Bust a Myth: Companies Only use Freelancers for Short-term, Low-value Projects

By Carey Wodehouse

There’s a common misconception that freelancers are just like “temps,” professionals hired by companies for more short-term, low-value projects. It’s an outdated notion that freelancers only help with busywork and small jobs—things like data entry and filing—that don’t contribute to more mission-critical projects, while full-time employees spearhead new, large-scale projects.

The reality is quite the contrary: Companies are using freelancers for strategic, high-impact projects. These professionals are valuable assets to small businesses that need cutting-edge, in-demand skills to scale and get more done.

Freelancers are not in the minority anymore, either. As more businesses take a flexible approach to work, the freelance population has grown three times faster than the overall U.S. workforce since 2014. It’s predicted that in the next decade, they’ll make up a majority of the U.S. workforce that was previously dominated by traditional 9-to-5 employees.

Here’s a look at some of the ways freelancers are contributing value to high-profile projects.

Freelancers help small businesses meet higher demands while keeping overheads low

For small businesses, in particular, balancing low overheads with high-velocity production cycles can make it difficult to justify the cost and effort to hire full-time employees who have in-demand skills. During slower periods, the cost to keep full-time employees on board can be a drain on resources, particularly when you don’t need that expertise year-round. Freelancers can be an affordable alternative, offering elastic resources for those changing demands.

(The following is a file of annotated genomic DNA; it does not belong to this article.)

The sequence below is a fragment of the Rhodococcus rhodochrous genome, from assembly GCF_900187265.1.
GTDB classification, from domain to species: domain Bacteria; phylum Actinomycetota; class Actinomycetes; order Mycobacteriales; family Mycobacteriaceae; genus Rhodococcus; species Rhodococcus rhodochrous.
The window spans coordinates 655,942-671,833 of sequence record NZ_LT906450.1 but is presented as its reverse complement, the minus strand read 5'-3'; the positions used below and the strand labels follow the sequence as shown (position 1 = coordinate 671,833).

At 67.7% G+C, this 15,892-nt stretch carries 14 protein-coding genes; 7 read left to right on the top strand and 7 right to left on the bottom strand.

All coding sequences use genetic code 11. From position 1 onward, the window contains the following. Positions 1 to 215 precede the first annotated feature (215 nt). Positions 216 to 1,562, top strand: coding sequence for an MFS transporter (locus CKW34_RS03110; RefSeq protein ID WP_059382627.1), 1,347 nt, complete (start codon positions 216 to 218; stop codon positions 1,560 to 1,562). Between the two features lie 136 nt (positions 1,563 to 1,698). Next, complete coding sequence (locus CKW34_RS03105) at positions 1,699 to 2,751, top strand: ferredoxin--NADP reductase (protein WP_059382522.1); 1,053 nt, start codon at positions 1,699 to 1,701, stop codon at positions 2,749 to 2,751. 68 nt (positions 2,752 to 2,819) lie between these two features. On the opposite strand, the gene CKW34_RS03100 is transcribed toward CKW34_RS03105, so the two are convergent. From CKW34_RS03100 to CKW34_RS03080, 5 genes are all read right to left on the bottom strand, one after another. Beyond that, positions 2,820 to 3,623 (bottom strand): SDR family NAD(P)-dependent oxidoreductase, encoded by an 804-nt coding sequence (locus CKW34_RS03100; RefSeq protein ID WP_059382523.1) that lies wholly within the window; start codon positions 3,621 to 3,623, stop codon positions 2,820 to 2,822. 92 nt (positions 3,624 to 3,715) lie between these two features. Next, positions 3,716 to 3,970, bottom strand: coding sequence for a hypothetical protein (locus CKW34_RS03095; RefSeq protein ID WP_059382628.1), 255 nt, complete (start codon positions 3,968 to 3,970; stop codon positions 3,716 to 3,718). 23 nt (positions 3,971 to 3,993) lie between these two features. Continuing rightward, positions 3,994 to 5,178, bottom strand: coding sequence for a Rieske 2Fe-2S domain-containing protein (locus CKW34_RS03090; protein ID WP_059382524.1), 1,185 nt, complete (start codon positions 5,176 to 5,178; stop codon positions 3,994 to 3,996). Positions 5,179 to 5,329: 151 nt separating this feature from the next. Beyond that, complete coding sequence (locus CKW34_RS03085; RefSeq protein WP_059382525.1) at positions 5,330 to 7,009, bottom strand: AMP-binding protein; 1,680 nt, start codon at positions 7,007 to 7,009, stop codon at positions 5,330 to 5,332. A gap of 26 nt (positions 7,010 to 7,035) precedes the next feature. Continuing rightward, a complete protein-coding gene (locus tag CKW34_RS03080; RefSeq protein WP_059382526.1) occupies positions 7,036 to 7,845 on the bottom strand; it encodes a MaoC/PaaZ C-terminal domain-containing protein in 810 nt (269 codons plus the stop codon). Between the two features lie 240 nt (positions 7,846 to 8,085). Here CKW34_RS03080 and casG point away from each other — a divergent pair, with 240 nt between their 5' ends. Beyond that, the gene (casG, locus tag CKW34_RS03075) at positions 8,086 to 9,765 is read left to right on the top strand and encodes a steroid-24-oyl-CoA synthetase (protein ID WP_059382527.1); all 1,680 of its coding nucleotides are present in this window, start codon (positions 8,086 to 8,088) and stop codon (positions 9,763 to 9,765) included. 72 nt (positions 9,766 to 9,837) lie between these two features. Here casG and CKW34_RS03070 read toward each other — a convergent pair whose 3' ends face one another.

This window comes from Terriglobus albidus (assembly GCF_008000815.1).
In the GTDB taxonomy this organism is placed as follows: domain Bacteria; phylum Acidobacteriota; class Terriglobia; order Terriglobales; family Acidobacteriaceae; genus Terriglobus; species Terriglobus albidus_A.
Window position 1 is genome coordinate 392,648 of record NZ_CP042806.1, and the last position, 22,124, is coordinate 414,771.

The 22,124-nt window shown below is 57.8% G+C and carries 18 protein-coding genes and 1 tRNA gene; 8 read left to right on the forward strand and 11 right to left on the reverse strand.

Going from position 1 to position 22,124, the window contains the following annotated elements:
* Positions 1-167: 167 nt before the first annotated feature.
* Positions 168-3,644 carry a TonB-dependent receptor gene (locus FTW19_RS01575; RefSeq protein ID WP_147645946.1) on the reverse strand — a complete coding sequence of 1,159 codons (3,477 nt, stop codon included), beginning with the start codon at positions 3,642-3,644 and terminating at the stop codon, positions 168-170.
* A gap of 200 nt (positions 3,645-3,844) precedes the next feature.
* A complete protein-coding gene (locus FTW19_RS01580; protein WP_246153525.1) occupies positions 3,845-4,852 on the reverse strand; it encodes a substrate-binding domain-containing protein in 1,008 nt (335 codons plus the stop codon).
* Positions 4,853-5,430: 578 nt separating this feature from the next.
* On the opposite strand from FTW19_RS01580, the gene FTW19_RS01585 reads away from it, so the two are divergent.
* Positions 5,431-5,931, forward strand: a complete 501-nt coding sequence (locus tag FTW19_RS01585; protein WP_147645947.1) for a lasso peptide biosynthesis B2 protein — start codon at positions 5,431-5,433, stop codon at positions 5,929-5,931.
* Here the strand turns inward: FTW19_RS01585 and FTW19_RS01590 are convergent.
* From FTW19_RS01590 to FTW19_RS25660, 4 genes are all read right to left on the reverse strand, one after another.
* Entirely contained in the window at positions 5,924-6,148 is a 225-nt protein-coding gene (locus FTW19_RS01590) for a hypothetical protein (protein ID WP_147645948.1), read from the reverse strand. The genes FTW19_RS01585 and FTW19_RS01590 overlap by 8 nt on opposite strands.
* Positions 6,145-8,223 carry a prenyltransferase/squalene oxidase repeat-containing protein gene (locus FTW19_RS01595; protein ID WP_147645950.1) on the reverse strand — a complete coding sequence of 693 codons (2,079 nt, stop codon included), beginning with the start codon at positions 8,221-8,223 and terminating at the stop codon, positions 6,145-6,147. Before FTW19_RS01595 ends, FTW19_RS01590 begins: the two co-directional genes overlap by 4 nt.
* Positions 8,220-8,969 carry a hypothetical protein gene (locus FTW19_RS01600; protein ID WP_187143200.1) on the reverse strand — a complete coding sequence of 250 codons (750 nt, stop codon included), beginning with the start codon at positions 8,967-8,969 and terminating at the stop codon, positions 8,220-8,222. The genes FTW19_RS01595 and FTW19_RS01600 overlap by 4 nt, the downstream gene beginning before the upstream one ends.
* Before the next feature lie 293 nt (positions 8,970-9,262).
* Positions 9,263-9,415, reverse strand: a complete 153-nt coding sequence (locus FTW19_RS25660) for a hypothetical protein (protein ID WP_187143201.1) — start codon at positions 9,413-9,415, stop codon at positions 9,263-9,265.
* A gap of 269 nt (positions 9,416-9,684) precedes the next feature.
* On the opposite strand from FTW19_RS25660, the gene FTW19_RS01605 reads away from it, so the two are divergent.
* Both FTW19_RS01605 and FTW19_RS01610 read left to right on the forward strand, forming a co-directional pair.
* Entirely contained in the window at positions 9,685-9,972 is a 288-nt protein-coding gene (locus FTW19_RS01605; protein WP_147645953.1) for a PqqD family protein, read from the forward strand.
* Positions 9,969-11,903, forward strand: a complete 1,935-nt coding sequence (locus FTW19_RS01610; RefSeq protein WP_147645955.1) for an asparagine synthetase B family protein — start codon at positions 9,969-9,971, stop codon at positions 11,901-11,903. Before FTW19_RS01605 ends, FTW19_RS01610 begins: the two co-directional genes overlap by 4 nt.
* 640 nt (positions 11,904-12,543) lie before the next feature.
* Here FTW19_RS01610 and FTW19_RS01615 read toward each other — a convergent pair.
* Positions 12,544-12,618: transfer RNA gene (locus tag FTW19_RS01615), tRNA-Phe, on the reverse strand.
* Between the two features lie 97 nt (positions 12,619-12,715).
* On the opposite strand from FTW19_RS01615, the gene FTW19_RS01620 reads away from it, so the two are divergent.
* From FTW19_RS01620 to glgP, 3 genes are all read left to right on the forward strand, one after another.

Also, telecommuting allows businesses to save on operating costs and office expenses while getting the same level of productivity, engagement, and value.

Businesses can quickly fill technical or in-demand job openings

To adopt the new technology and services businesses need to stay competitive and nimble, they’re increasingly turning to freelancers. Say a small business’s IT manager who handles everything from system administration and networking is working with business owners to devise a strategy for a more cost-effective cloud storage option. On top of day-to-day responsibilities, this IT manager would need to acquire training to work with this new complex cloud technology. Instead, the business hires a freelance specialist from Upwork to oversee the migration.

Freelancers can save the day with tight deadlines and last-minute personnel changes.

It’s not uncommon for individuals at small businesses to wear a few hats or handle things entire teams might manage in larger companies. Small businesses also put a premium on their time and have less flexibility when it comes to time-consuming HR processes. When a team member instrumental to a department leaves, it’s less likely there’s someone with enough bandwidth to absorb that employee’s work. A fast way to get the help they need without business coming to a grinding halt? Hiring skilled freelancers.

Say there’s an in-house designer at a regional manufacturer who updates the website, designs collateral sales material, creates signage and tradeshow materials, and pitches in with marketing. When the company needs a video to show off a new piece of welding equipment, the designer can help shoot the footage but doesn’t have the experience to edit it. Go to the full article.

Source:: Business 2 Community

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